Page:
As already mentioned by Charlene (thanks Charlene) I spent the last day and a half in southeast Missouri fishing with my 11-year old daughter.  It was her days to 'do something special', she said she wanted to go fishing, so I decided we should do that in southeast Missouri. 
Starting in the early AM yesterday, May 20, from East Prairie (Mississippi County) we found that access to Ten-mile Pond CA and Big Oak Tree SP is blocked along Hwy 102 with the National Guard keeping watch as the area is still under water.  In East Prarie we were unsuccessful in locating the White-winged Doves that have been there previous summers since first found by Joe Eades.  Albeit, this was a fishing trip, so I did not look too hard.
Over to Robert G. Delaney Lake Conservation Area (Mississippi County), an ALDER FLYCATCHER continuously sang 'free-beer' (from the marshy area) as we fished the west end of the lake.  Other than that mutiple LITTLE BLUE HERONS were flying over the lake and Hannah out-fished me.  All the way over to Otter Slough CA, we first rounded the whole area.  There I found, 1 COMMON MOORHEN at the northern entrance to Labrador Lane (this would be pool 31), Hannah immediately spotted 2 more.  Other than lots of flyover LITTLE BLUE HERONS and a ~8 BLACK-NECKED STILTS, we really did not see a whole lot else.
Back to Otter Slough CA at 6AM today, May 21, we fished from the south side of Cypress Lake.  Considering Tim Jones had photographed 10 ANHINGA on May 18 (reported through eBird), and that Chris Barrigar has had Anhingas over Otter Lake before, I was really hoping that we would catch some soaring while fishing.  Well, by 9AM, it was time to leave and I had again beeen outfished by Hannah.  But before we left, we had to take one more trip all the way around Otter Slough which resulted in 3 AMERERICAN GOLDEN PLOVERS in full breeding plumage, striking to say the least, and one BLACK TERN.  But the highlight came when we were just about to exit.  There, a group of shorebirds (peeps I believe) flew over CR 675.  While trying to scan for them with binoculars I noticed at least 4 dark soaring 'crosses' over (approximately) the headquarters building.  I knew immediately what they were - Yelling at Hannah to get in the truck so we could get closer - She yelled, "... what Dad, what, your scaring me....."   Yes, the excitement of a birder seeing a state bird can be a little scary.  Stopping at Mudsnake Marsh (adjacent Cypress Lake)...  I quickly counted a group of 10 ANHINGA soaring over the area of Otter Lake, Miller Woods, Cook Woods...  Just soaring back and forth.  These birds had to still be 300 yards away, but what a sight!  Hannah did not understand my excitement but she did take a look through the scope and did explain they are pretty cool.  It was amazing how these guys could become invisible when they would bank...  Something I never realized when seeing them in the southeastern states.  As the 10 soared to the Cooks Woods end, I noticed another 3 ANHINGAS soaring over Otter Lake.  At this point it was approximately 9:30 AM and all the birds headed straight back down into the woods (I would estimate Miller Woods at this point).  These suckers looked as if they were moving pretty slow, however trying to digiscope them was not easy - Here is the best I could do:  I would think that if one grabs a lawn chair, a fishing pole and binoculars - These birds will most certainly take flight again and be easily seen while fishing Cypress Lake.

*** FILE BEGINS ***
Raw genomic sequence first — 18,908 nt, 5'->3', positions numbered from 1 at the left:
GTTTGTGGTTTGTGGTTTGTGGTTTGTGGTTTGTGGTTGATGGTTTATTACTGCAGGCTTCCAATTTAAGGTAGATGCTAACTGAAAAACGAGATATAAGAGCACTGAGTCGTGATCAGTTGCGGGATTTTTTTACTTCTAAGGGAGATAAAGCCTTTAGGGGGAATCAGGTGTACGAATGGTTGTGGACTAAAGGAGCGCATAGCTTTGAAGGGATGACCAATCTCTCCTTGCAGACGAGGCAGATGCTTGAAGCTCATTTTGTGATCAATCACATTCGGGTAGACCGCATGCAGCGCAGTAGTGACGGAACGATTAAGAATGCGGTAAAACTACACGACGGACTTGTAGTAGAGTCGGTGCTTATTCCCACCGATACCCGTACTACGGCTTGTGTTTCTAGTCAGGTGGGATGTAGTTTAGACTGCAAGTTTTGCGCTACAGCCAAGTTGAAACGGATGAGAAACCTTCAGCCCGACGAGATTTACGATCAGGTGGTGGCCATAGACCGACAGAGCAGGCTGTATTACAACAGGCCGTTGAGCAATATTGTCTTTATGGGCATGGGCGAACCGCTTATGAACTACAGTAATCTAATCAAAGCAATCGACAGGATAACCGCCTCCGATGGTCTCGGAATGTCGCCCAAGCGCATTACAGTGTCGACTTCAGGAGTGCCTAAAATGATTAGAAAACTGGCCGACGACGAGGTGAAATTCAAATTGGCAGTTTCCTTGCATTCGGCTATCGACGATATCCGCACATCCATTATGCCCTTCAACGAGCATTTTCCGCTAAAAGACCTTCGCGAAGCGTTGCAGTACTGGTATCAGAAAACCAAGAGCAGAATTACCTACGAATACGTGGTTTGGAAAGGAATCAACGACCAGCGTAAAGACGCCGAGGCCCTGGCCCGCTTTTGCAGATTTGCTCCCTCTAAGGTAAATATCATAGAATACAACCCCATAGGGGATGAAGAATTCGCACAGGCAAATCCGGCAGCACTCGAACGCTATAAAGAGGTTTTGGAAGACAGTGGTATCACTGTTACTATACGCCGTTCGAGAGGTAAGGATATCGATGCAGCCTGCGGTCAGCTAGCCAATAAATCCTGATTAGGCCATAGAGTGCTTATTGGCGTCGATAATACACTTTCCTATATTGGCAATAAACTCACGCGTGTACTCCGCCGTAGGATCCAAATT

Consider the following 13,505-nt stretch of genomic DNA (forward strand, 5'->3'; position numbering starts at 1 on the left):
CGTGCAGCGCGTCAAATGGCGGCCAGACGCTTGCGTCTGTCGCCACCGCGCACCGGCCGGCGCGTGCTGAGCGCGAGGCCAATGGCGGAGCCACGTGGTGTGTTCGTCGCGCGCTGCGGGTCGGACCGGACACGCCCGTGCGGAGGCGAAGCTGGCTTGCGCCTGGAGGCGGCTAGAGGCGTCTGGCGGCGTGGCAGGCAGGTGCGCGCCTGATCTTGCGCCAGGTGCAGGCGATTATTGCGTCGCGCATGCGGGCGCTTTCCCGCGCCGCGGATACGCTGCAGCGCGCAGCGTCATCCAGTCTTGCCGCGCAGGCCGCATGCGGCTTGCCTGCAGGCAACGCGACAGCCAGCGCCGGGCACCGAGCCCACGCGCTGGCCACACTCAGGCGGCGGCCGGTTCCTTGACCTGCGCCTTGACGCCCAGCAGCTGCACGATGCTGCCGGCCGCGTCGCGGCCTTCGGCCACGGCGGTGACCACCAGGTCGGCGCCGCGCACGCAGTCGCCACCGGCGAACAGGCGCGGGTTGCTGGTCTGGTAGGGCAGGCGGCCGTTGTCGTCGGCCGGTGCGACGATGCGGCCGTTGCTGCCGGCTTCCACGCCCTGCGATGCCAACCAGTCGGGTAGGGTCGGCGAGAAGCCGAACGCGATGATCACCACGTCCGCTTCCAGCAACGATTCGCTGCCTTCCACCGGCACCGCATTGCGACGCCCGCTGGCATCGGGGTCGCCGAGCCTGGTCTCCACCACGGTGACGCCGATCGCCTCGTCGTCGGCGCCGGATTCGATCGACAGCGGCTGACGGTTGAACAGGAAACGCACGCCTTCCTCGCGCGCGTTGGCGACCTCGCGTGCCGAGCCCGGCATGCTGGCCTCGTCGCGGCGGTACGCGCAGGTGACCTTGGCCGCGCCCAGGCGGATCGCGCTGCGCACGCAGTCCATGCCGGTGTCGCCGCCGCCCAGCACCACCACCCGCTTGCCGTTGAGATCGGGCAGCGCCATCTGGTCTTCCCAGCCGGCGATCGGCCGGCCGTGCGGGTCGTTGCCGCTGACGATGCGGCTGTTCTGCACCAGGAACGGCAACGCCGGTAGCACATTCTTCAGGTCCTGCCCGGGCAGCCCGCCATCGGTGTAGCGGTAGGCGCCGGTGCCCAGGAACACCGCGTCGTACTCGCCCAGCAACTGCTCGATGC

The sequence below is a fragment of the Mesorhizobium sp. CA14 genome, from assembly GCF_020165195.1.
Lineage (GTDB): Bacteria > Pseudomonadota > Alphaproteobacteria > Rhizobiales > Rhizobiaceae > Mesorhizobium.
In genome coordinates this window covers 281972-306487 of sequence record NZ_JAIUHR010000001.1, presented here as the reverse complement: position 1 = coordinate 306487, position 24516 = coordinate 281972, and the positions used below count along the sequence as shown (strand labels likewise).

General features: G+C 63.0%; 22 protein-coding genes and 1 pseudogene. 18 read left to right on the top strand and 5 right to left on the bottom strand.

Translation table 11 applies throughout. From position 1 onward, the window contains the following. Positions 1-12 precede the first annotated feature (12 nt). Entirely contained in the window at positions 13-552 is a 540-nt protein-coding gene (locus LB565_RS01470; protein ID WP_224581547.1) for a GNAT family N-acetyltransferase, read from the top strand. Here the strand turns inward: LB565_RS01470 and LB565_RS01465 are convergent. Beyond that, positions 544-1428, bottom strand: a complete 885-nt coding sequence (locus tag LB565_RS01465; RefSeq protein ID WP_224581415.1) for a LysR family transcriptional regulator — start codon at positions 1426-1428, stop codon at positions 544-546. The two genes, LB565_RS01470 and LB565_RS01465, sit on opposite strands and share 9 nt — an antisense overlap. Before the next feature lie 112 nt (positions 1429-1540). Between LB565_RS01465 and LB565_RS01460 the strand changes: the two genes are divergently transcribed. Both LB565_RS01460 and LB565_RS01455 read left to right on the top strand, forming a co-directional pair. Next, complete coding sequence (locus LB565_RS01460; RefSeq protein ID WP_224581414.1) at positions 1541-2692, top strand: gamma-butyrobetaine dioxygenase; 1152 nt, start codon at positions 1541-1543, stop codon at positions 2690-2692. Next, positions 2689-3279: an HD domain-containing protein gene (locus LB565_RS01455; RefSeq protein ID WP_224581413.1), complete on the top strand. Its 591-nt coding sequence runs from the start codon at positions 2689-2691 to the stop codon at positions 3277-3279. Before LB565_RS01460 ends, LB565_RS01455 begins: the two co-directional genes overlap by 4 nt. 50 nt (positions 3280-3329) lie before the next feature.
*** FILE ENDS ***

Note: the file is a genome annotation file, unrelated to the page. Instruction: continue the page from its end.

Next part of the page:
On the way back Hannah and I counted BLACK VULTURES along I-55.  By the time we got home we had recorded 7.  In Perry County, 3 at mile marker 131.2 and 1 at mile marker 135.6.   For the St. Louis area birders (I think these are in the circle), we had 1 at mile marker 149.0 and 2 at 158.0 (both Ste. Genevieve County).  Hannah was getting very good at picking out 'gray wingtips' by Jefferson County - But, we could one to cooperate once that far north.

Joshua Uffman
St. Louis County, MO
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Bird Photos:
The Audubon Society of Missouri's Wild Bird Discussion Forum
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